Santeria de Nuevo Mexico - Taos, New Mexico

I love traveling to new towns and cities and taking walks down the streets looking for eye catching murals, graffiti or other forms of art. On our visit to New Mexico, we headed north of Santa Fe to the mountain town of Taos. Located in Sangre de Cristo Mountain, Taos is known for its arts and culture. In fact, the town started out as an artist colony in 1899. It now is a popular destination for tourists that enjoy the arts, the quaint shops in town, as well as the mountains and Taos Pueblo. While walking around town, I spotted this mural on the side of a building painted by artist George Chacon near Taos Plaza.

Bay Cruising - Bay of Kotor, Kotor, Montenegro

Sometimes traveling to new places can be very surprising in a positive way. Our first Mediterranean cruise had many ports of call, most of which had been on my bucket list. Venice, Rome, Monte Carlo and Portofino to name a few. One of the stops that was on the cruise was the town of Kotor in the country of Montenegro. If I had ranked the ports before I went, Kotor would have been last on the list. After my visit there, it would be near the top. Why? The photo above helps explain why. 

It might help to describe how you visit Kotor by boat. After cruising the Mediterranean, you cross the Adriatic Sea. As you come to the coastline of Montenegro, we expected to dock in Kotor or so we thought. Instead we entered a twisting and winding journey through the Bay of Kotor. The bay is 17 miles long, and, along the way, there aren't any industrial areas to be seen. In fact, the bay is surrounded by large towering mountains with scenic little towns. We then enter this huge bay that shows what an amazing place it is. Montenegro has only been a country since 2006 and 60% of it is mountains. It is a small country (about the size of Connecticut) and is home to only about 620,000 people. According to our guide, the most amazing fact is that it has 365 churches. 

This photo was taken as we finished traversing the 17-mile entrance and the narrow space ahead is the entrance to the large bay.

Red Sails - Sailing from Volendam to Marken, Netherlands

A few years ago, we stayed in Amsterdam before taking a river cruise down the Rhine River. Friends of ours recommended a tour of Volendam and Marken. Volendam is a fishermen's village located on the Ijsselmeer (Lake Ijssel) and it has a great seaside feel to it, reminding me of some of the towns on the Jersey Shore. Marken has a much different feel to it. It is well known for characteristic wooden houses, is less crowded and commercial, and has a tranquil atmosphere.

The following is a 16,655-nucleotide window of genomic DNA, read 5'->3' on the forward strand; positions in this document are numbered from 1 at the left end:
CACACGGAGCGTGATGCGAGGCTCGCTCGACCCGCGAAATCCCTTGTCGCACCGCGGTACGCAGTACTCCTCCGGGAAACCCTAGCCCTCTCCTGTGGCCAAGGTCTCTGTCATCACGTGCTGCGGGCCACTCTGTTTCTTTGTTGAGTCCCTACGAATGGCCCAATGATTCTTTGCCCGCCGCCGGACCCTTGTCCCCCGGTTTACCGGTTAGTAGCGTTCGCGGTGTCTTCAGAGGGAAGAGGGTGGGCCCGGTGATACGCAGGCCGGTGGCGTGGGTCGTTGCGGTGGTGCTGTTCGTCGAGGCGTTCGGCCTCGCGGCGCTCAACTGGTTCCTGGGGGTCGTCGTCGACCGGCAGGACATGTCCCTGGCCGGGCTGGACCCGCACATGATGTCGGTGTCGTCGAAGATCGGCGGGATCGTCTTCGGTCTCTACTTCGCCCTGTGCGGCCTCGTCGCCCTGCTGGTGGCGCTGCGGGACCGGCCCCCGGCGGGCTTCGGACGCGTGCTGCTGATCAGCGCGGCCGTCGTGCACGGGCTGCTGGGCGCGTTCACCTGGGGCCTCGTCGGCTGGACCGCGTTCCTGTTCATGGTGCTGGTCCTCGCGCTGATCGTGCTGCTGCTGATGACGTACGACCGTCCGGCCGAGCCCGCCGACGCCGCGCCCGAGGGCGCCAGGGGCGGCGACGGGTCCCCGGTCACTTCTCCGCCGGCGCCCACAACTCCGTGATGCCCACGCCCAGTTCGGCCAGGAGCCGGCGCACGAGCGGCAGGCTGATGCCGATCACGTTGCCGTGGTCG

One can reach Marken by either bus or ferry. We chose the ferry and enjoyed a beautiful trip. As we left Volendam’s enclosed harbor onto the Ijsselmeer, I was amazed at how many sailboats were out. I am no stranger to seaside locations, but I have never seen so many boats. This photo shows just a few of the sailboats that were out. All of the sailboats had white sails and the lone red sails of this sailboat stood out from the rest.

Mount Chephren - Banff National Park, Alberta

Waterfowl Lake, Icefields Parkway, Banff National Park, Alberta

A week from tomorrow, I will be headed to Banff to meet some friends to explore this mountain wonderland. Banff is my number one favorite place that I have been to, and I would go back annually if I could. If you have followed me for any length of time, you have seen my photos and read my write-ups. To me, my goal in writing a blog and displaying my photographs is an effort to convey my passion for photography and travel experiences. Hopefully, for those that can travel, it has convinced you to go there. For those who can't travel, I hope it allows you to see new places through my eyes.

So why is Banff my favorite destination? Mountains, mountain lakes, wildlife, glaciers, rivers and more mountains is why. A 143-mile drive that consistently is on lists as one of the most beautiful drives in the world. This photo of Waterfowl Lake is just one small part of the Icefields Parkway that is mere steps from the car. If you love mountains and have not visited, put it on your bucket list. You won't regret it.